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Thursday, October 27, 2011

Why Do You Have A Pet?

Why Do You Have a Pet?


Author, Jan Casey

It really seems like such an easy question to answer. Why do you have a pet? People volunteer lots of reasons why they don’t have a dog or cat – they don’t want to be tied
down, too much hair, too expensive, not enough space. I am always glad these
folks don’t have pets since they have clearly outlined in their heads what it
is about another living creature that would disrupt their daily existence.
Still, the responses I got when I informally surveyed folks about why they do
have a pet proved thought provoking.

I’ve tried to group responses into classifications, though I doubt it is fair. The reason a person gets a pet may start out for one stated purpose, but the relationship often
evolves, changing the ultimate answer to the question of “why.” For example, as
the Disabilities Coordinator at the University of Tampa, I had the
pleasure of working with a young woman who had been challenged with multiple
sclerosis, leaving her wheelchair bound and in need of help for even simple tasks.
She obtained a wonderful golden retriever specifically trained to pick up
dropped items, turn on lights, provide her with physical stability, and get
assistance if needed. Though her initial intent was to have help, she later
confided that it was the dog who made her want to get up in the morning, who
made her feel as if she could go on each day.

I received many responses that highlighted the bond that develops between pet and owner. One person stated “It seems to me dogs and I are able to communicate with each
other more clearly and more easily than I can with most people.” I had multiple
responses that made note of the deep connection felt with dogs, one that is
hard to describe. Indeed, authors such as Patricia McConnell, when speaking of
her beloved border collie Luke, and John Grogan, who wrote about his Labrador
in Marley and Me, have worked hard to convey this special bond, yet some
still do not understand it.

For several people, having children, naturally or through adoption, was not an option and they felt a dog would fill that void in their lives, giving them an opportunity to share with another being the love that they have. I smiled when I read the statement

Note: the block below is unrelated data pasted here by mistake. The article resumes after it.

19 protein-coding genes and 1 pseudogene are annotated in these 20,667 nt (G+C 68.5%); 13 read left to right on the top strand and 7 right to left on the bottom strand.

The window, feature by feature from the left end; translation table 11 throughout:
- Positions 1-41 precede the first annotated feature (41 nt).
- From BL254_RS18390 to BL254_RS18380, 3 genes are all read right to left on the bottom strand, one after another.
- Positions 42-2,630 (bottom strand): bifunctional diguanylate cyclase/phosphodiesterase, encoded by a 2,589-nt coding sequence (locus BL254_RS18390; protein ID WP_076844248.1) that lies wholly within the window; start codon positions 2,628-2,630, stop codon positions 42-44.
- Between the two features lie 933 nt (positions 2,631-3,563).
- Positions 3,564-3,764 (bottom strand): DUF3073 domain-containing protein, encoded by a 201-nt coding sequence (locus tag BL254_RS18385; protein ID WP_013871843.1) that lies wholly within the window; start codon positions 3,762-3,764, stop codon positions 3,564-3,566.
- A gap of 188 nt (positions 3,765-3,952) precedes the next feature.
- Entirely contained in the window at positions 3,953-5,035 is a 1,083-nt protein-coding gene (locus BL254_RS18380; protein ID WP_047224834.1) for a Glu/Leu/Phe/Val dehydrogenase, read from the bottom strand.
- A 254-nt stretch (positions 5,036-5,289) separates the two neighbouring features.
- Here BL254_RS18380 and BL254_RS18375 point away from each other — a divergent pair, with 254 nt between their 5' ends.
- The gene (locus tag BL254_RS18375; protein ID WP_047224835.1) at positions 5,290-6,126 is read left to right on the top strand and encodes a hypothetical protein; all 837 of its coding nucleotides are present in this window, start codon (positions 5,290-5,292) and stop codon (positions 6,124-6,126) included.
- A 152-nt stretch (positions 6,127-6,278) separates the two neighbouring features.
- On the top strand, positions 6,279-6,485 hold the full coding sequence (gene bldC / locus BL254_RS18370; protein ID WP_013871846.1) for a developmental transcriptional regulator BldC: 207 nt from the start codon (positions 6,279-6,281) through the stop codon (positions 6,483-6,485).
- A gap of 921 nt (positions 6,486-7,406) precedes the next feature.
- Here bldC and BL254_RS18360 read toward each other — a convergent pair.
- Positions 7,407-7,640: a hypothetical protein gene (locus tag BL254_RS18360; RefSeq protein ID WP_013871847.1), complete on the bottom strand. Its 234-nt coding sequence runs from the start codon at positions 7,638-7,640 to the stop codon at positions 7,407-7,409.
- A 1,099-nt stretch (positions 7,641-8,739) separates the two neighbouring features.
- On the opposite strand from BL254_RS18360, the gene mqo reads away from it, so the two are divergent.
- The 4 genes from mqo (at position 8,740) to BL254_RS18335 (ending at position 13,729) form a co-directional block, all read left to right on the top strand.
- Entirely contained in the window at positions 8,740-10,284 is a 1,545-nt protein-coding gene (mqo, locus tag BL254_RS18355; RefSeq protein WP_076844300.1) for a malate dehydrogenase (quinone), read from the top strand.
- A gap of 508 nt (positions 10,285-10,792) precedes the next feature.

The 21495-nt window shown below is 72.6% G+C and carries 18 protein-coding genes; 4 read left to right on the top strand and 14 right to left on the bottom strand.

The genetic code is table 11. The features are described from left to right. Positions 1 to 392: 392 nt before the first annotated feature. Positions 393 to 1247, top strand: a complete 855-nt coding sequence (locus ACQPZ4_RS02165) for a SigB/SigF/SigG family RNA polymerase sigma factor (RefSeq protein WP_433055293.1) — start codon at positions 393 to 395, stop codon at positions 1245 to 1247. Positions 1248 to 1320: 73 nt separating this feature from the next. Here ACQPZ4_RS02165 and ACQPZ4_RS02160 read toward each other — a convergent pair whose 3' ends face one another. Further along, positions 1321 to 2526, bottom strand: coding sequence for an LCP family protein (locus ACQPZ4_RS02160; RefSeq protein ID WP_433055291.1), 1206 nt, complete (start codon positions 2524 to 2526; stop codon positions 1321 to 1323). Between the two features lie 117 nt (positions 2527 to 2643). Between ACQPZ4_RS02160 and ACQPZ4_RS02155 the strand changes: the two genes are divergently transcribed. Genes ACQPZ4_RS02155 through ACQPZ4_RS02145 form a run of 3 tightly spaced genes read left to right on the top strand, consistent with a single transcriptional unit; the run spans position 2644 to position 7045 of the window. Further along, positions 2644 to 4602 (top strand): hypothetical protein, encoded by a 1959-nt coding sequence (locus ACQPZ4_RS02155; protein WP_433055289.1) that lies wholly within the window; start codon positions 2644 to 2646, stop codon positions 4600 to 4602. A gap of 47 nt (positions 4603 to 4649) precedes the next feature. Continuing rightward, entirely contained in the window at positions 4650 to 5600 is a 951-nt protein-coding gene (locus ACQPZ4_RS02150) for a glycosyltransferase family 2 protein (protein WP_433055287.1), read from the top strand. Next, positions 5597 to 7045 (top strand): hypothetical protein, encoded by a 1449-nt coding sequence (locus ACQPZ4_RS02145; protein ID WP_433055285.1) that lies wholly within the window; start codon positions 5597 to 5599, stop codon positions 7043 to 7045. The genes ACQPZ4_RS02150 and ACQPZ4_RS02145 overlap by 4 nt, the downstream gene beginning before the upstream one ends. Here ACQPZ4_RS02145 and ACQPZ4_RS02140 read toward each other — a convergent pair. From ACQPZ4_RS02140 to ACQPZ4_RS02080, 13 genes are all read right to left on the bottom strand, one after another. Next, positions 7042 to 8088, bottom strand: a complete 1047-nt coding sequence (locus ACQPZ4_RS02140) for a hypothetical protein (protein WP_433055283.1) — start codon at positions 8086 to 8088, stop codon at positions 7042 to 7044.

“Turns out we are the ones who got so much love in return.” For couples who can
have children, some have chosen to have pets first as an opportunity to
practice their joint “nurturing skills” before bringing another human into the
world. Clearly, pets provide an opportunity to experience a love and bond that
might not otherwise exist.

Some responded “You mean there is life without animals?” They have had animals all their lives and they seem unaware that a daily routine can exist without feeding times, grooming schedules, trips to the vets, training, and exercising. They are, however, wonderfully aware of the warmth shared by a furry being cuddled next to them on a cold winter day, the look a pet can give that conveys trust and love, the joy of
having a companion ready to go for a walk on a cool Fall morning.

Many respondents claimed to have gotten pets to help out friends or to save the animal’s life. “To care for just a few who could not care for themselves” or “she needed help finding homes for 12 giant puppies” are two responses typifying acts of kindness which brought some to pet ownership. Another writes “[we] saved a cat that had been
hit by a car. It took 3 surgeries, 2 months of recovery & hour-by-hour care
never knowing if the cat would make it before he woke up one morning &
played with a toy ball I had bought for him.
I put every bit of myself into nursing Lazarus back to health & despite the
odds we made it.” I think most people who have rescued an animal would agree
they received as much love or more in return for that act of kindness.

Animals give people a
chance to look outside themselves, to make improvements in character. To quote
one friend who responded about dogs, “Their cognitive abilities test our
character to make ideal choices, to be loving rather than impatient.” They
allow humans to give of themselves without the question of motive arising. And
for those who have an animal with a handicap or issue, the lesson of patience
is more what we learn from observing the animal as he copes with daily life
rather than something we learn in caring for the pet. They are marvelous teachers,
tolerant of their pupils (us) who are often blind to all the information they
have to offer.

To those who still don’t understand why some of us have pets, why we treat them with love and respect, why we advocate for the well-being of all animals, you may never understand. It is difficult to put into words. We don’t care more for animals and less for
people. For most of us it’s an extension of our love for all living beings.
It’s not an either/or proposition. Two Biblical passages say it all: “A righteous
man cares for the needs of his animals” and “Blessed are the compassionate, for
they shall receive compassion.”

Jan Casey is a reward-based trainer in Florida
at Courteous Canine, Inc. www.courteouscanine.com
and owner of Smiles and Wags Pet Services www.smilesandwags.com. Mrs.
Casey is a member of the Association of Animal
Behavior Professionals.
Mrs. Casey is a columnist for the Cookeville,
Tennessee
Herald-Citizen PetPages and Kid's Korner . This column was originally written for the Herald-Citizen www.herald-citizen.com.










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